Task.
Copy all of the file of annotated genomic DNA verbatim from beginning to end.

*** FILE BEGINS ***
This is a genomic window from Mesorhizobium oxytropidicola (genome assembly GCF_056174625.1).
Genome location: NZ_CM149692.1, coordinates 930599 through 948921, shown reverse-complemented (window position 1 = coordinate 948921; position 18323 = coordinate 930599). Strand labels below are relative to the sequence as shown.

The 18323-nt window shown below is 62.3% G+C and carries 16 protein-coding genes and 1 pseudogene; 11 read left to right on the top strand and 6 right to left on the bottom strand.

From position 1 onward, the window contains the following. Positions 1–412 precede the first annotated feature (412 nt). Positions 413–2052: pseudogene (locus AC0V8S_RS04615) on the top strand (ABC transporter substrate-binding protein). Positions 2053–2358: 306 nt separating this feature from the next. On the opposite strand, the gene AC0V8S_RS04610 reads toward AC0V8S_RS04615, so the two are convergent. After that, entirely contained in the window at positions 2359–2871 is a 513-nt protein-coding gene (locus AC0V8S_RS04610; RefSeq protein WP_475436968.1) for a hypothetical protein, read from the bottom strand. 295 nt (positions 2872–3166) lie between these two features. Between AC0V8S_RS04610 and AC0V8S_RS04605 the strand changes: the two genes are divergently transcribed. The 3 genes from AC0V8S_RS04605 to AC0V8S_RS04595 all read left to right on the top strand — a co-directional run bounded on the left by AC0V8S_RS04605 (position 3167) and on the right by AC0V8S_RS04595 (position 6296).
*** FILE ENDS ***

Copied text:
This is a genomic window from Mesorhizobium oxytropidicola (genome assembly GCF_056174625.1).
Genome location: NZ_CM149692.1, coordinates 930599 through 948921, shown reverse-complemented (window position 1 = coordinate 948921; position 18323 = coordinate 930599). Strand labels below are relative to the sequence as shown.

The 18323-nt window shown below is 62.3% G+C and carries 16 protein-coding genes and 1 pseudogene; 11 read left to right on the top strand and 6 right to left on the bottom strand.

From position 1 onward, the window contains the following. Positions 1–412 precede the first annotated feature (412 nt). Positions 413–2052: pseudogene (locus AC0V8S_RS04615) on the top strand (ABC transporter substrate-binding protein). Positions 2053–2358: 306 nt separating this feature from the next. On the opposite strand, the gene AC0V8S_RS04610 reads toward AC0V8S_RS04615, so the two are convergent. After that, entirely contained in the window at positions 2359–2871 is a 513-nt protein-coding gene (locus AC0V8S_RS04610; RefSeq protein WP_475436968.1) for a hypothetical protein, read from the bottom strand. 295 nt (positions 2872–3166) lie between these two features. Between AC0V8S_RS04610 and AC0V8S_RS04605 the strand changes: the two genes are divergently transcribed. The 3 genes from AC0V8S_RS04605 to AC0V8S_RS04595 all read left to right on the top strand — a co-directional run bounded on the left by AC0V8S_RS04605 (position 3167) and on the right by AC0V8S_RS04595 (position 6296).